CRU: Dollar Remains Strong as Commodity Currencies Hit

Written by Ross Cunningham

By CRU Senior Cost Analyst Ross Cunningham, from CRU’s Steel Monitor

Covid-19 has spread across the world at alarming rates. As of March 28, the pandemic has reached 177 countries and shows little sign of letting up. When fighting a global health and economic crisis unlike anything ever seen before, there will be no winners—only those that lose a little less than others. Commodity currencies have fallen sharply since the start of the year due to Covid-19. This fall reflects two factors—a large decline in the global demand for commodities; and a “risk off” sentiment that led to record capital flight out of emerging markets (EMs). All of the capital that entered EMs in 2019 was taken out in the first three months of 2020.

Demand Destruction

China is the world’s largest consumer of almost all commodities. The virus outbreak in China during January and February led to a sharp slowdown in manufacturing activity and travel. As a result, the demand for copper, aluminum, nickel, zinc and crude oil fell, as did the prices of these commodities. The escalation of the outbreak to other countries in the world, and the WHO declaration of a pandemic on March 11, led to a further leg down in commodity prices as fears over further demand destruction intensified. Copper and nickel prices have fallen 20 percent since the turn of the year. Brent crude prices have fallen by 60 percent, reflecting the impact on demand for travel, and the oil price war between Saudi Arabia and Russia.

Weak Confidence Leads to Capital Flight

Financial market participants have been uncertain and fearful about the Covid-19 “end-game” and the size of the ultimate loss to economic output. This has given rise to a bear market in leading stock exchanges: major equity indices fell by 30-40 percent between January and March, before recovering somewhat in the final seven days of March.

Covid-19 uncertainty has led to a capital flight out of emerging markets, including commodity producers, towards safer assets such as advanced economy assets, and ultimately the U.S. dollar (cash is seen to be the ultimate safe asset in times of extreme uncertainty). Such a record EM capital outflow (~$90b year to March), or “sudden stop” from places like Brazil, Chile and Russia is damaging because it gives rise to a tightening of domestic financial conditions, which subsequently weighs on domestic spending and growth.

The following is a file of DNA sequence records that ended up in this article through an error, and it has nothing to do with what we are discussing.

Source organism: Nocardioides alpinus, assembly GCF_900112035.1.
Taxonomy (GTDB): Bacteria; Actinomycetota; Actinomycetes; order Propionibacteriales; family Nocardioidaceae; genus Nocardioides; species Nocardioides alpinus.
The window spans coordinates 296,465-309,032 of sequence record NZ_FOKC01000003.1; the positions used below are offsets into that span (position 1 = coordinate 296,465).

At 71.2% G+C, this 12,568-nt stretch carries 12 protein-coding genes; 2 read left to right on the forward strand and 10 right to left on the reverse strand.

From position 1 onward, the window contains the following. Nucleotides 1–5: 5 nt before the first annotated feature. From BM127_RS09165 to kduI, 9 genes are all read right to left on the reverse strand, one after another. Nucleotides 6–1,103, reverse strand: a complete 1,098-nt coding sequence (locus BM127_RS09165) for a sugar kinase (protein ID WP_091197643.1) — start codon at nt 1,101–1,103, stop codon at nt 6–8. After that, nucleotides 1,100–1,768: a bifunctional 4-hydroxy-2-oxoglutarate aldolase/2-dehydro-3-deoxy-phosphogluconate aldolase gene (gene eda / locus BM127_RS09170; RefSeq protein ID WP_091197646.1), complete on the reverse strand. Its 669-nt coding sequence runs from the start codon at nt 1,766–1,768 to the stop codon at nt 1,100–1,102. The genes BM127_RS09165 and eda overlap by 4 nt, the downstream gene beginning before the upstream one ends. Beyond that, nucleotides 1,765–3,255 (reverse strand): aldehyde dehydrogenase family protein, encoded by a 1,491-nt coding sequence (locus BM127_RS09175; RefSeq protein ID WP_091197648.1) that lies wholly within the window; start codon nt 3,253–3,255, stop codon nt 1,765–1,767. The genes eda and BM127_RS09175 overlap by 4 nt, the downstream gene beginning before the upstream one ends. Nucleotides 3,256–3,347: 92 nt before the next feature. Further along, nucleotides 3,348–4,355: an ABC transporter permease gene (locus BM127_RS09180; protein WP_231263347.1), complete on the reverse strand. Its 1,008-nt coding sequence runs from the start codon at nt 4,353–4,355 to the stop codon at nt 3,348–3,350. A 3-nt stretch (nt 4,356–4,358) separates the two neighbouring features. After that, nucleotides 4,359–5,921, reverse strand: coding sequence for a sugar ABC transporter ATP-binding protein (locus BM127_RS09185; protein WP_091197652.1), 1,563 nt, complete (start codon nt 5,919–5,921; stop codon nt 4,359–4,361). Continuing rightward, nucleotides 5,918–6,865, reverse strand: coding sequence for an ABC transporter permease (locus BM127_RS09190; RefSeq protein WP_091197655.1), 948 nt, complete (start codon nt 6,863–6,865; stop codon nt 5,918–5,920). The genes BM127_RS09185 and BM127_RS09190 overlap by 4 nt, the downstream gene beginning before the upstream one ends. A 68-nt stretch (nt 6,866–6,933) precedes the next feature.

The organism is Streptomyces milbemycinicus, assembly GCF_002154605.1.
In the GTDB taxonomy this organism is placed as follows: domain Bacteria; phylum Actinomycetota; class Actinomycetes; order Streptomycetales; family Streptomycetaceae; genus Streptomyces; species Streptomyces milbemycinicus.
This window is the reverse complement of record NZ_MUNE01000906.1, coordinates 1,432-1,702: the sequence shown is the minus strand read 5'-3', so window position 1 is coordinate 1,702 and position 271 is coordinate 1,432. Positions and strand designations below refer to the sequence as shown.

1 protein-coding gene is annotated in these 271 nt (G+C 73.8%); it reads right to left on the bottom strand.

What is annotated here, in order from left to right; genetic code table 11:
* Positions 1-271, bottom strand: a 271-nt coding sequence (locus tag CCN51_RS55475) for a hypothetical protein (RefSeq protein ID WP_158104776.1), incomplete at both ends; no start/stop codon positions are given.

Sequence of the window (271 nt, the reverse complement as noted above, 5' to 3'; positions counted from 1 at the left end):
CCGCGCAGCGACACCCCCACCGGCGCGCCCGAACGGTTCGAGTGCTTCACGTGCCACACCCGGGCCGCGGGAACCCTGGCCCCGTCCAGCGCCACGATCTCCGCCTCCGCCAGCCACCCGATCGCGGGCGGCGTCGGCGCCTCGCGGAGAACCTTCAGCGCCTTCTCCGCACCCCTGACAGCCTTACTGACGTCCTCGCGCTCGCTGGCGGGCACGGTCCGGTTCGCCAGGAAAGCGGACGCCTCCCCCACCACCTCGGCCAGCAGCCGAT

The Brazilian real and Russian rouble have depreciated ~25 percent against the U.S. dollar since Jan. 2 with the Chilean peso losing 10-15 percent of its value against the greenback. Since Covid-19 was declared a pandemic on March 11, the rate of depreciation of commodity currencies has been faster than the two months prior. This is due to the added risk off sentiment and capital outflows. Those reliant on low commodity prices to aide their economic growth haven’t fared much better. The Indian rupee, a currency that generally benefits from cheap commodity prices, has depreciated ~6 percent since January. The lockdown leading to much less domestic demand has outweighed the benefit of cheaper imports.

Underlying Issues Have Not Helped

Prior to the Covid-19 pandemic some commodity currencies were already facing rough waters. Since October, Chile has seen a rise in social unrest, the peso has depreciated markedly as confidence in the economic growth of the normally dependable South American country waivered. Similarly, the Russian rouble and Brazilian real had been under depreciation pressure as economic sanctions on Russia and high debt levels in Brazil had spooked investors sufficiently to look elsewhere.

Until the virus is contained and demand returns, commodity currencies may continue to feel the pressure. A weak exchange rate against the U.S. dollar usually aides’ exports, however, this is doing little to help the economies when demand is not there to meet export volumes.

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